My Session With Santa

Disclaimer: Santa gave full permission to share his records.

Last week by phone I scheduled a patient named “Nick” for a new intake. I saw him this morning and there in my waiting room was Santa Claus. Stifling my surprise, acting as if this was as normal a visit as if I’d just finished seeing Elvis, I led him back to my office.

“So what name would you like me to use for you?”

“In the winter, I am fine with Santa or St. Nick. In the off­season I usually go by Nicky or, to my close friends, Dude. I only gave you my name as Nick because of the reaction I usually get when I tell people I’m Santa.”

“OK fine. I’ll call you Santa. By the way, I love the suit. So what brings you in today?”

“Well, doc, I’ve started wondering what happens to children when they find out I am not real. Do you think that my story hurts children in any way? This is just something that’s been in my craw and my fictional wife finally convinced me to see somebody.”

“Santa, first of all I am proud of you for taking this step. As reported by ‘’, you are based on a real person, Saint Nicholas of Myra. On their site, they note that ‘[Saint Nicholas] was a fourth century bishop. As a champion of children and the needy, he was legendary for his kindness and generosity.’ I’d say you have some pretty great roots.”

“Thank you. It’s nice to hear that but what about the children who think I’m real? What happens when they realize they have been bamboozled, swindled, blind­sided or whatever you want to call it?”

“Good question. Let’s look at it through the eyes of Jean Piaget, a psychologist whose theories on cognitive development still help shape modern cognitive theory. Up to around age 6 or 7, children are in the ‘preoperational stage’ of cognitive development. They tend to view the world in an egocentric way, meaning that they believe their viewpoints and feelings are shared by all. They enjoy colorful images and start to learn language. You are always depicted in a colorful and jovial way, surrounded by presents and all kinds of treats with the story that you will soon be delivering those tempting images to all the children. Because of that they love you. It spreads good will and excitement.    It can be used as a way to enhance a child’s creative and imaginative development. What could possibly be wrong with that?”

“I see what you mean. So when does all of that change? What happens when they get older?”

“As children progress into the ‘concrete operational’ stage of cognitive development, they start to figure the world out. They realize that people may have different ideals and values than they have and others don’t always feel the same way. The ‘magical thinking’ of earlier childhood is replaced by understanding concrete ways in which the world works, for example conservation; the idea that a person remains the same entity despite changing circumstances. It is in these years, age 7 to 11 or so, that children tend to realize you are not real. In other words, the jig is up. Sure some children figure you out sooner than others, but eventually all of them will. Some may get upset, but think of it this way; we introduce our children to fictional images all the time such as Spiderman and Bugs Bunny. Would we want to eliminate all of these wonderful characters and stories for our children? Of course not; and you take the cake. You are the greatest and most popular of all of them.”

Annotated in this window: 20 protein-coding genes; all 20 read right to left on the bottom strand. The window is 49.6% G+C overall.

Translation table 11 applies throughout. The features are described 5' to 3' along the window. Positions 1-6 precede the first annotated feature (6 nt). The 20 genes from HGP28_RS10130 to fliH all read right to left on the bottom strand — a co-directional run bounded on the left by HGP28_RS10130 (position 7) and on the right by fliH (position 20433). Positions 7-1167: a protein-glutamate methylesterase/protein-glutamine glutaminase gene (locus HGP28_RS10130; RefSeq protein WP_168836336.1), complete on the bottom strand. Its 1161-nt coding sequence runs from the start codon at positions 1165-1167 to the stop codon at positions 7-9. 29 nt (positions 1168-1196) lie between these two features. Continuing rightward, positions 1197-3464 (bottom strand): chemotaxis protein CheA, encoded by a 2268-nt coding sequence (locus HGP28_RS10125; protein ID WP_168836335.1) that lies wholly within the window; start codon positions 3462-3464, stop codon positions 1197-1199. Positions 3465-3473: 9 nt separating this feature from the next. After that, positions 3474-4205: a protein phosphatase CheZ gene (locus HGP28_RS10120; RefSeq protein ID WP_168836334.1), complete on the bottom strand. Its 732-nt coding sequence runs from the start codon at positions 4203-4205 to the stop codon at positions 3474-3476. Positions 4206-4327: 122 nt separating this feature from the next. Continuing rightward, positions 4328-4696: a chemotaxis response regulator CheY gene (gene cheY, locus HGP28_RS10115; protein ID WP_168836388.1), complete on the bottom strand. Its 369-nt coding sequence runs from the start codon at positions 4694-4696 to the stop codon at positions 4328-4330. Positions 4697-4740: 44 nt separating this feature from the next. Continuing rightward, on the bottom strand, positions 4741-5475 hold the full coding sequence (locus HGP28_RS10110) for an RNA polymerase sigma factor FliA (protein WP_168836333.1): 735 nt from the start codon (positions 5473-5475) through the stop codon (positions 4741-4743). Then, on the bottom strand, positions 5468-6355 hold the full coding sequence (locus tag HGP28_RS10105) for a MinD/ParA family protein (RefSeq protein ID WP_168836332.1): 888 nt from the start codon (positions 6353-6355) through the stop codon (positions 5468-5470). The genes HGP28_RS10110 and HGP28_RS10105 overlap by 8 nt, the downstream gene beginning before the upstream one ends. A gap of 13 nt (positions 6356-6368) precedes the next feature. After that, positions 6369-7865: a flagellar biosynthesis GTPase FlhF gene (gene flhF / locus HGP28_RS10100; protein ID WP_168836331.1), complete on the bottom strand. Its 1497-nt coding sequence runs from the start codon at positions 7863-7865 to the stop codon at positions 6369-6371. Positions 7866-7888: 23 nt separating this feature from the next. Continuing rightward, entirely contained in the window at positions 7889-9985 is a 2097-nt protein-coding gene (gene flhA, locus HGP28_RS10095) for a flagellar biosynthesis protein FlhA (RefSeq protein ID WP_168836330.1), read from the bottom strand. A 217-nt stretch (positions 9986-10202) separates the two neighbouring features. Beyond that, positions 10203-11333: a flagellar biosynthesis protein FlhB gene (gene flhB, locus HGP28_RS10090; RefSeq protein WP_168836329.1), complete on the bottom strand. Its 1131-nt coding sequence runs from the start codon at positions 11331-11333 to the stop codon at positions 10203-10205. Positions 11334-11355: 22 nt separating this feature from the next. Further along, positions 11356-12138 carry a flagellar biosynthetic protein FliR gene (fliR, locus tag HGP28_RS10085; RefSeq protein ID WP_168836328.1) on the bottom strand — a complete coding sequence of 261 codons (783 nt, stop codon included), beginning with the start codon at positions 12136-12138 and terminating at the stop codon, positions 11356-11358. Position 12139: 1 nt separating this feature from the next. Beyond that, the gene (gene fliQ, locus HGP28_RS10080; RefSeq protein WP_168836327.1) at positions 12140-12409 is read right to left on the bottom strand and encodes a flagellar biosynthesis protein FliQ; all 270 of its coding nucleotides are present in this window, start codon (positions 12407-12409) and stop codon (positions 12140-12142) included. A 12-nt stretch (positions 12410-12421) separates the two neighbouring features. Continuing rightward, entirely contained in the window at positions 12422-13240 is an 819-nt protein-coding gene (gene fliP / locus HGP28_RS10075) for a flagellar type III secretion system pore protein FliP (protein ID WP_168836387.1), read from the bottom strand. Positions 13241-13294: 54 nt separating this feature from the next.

“Doc, you are too kind. That does make sense. I can feel my beard growing, my cheeks reddening and my belly bouncing already. But what happens after they’ve really got me figured out and know that I do not exist?”
“By then, they are basically teenagers. They are in the ‘formal operational’ stage and have learned to think in the abstract and manipulate information.    A lot of people would say you should be happy you aren’t real because you never have to try to parent a teen. They tend to be moody and talk back to their parents and they are real good at that because of their newfound cognitive abilities. They still like you because now you represent the opportunity for them to get cool stuff from their parents.”

“OK. I get it. I feel much better and so will the missus. I am ready to fire up Rudolph and the rest of the team. I know that we are almost out of time; do you have any final advice for me?”

“Bottom line, Santa: to my knowledge, there is no scientific research that you are harmful to children. One survey of children cited in “Santa Claus: Naughty or Nice” (from found that 2 out of 3 were proud of themselves when they figured out that you are not real and half of the children still liked the idea of you. I believe that parents should talk to their children about you in whatever way they are most comfortable. Either way, I highly doubt that any child would be permanently harmed by finding out you are not real. You provide great joy to the vast majority of children – not to mention adults. So keep sleddin’ Santa. We love you.

Oh yes, one more thing… I was good this year.”

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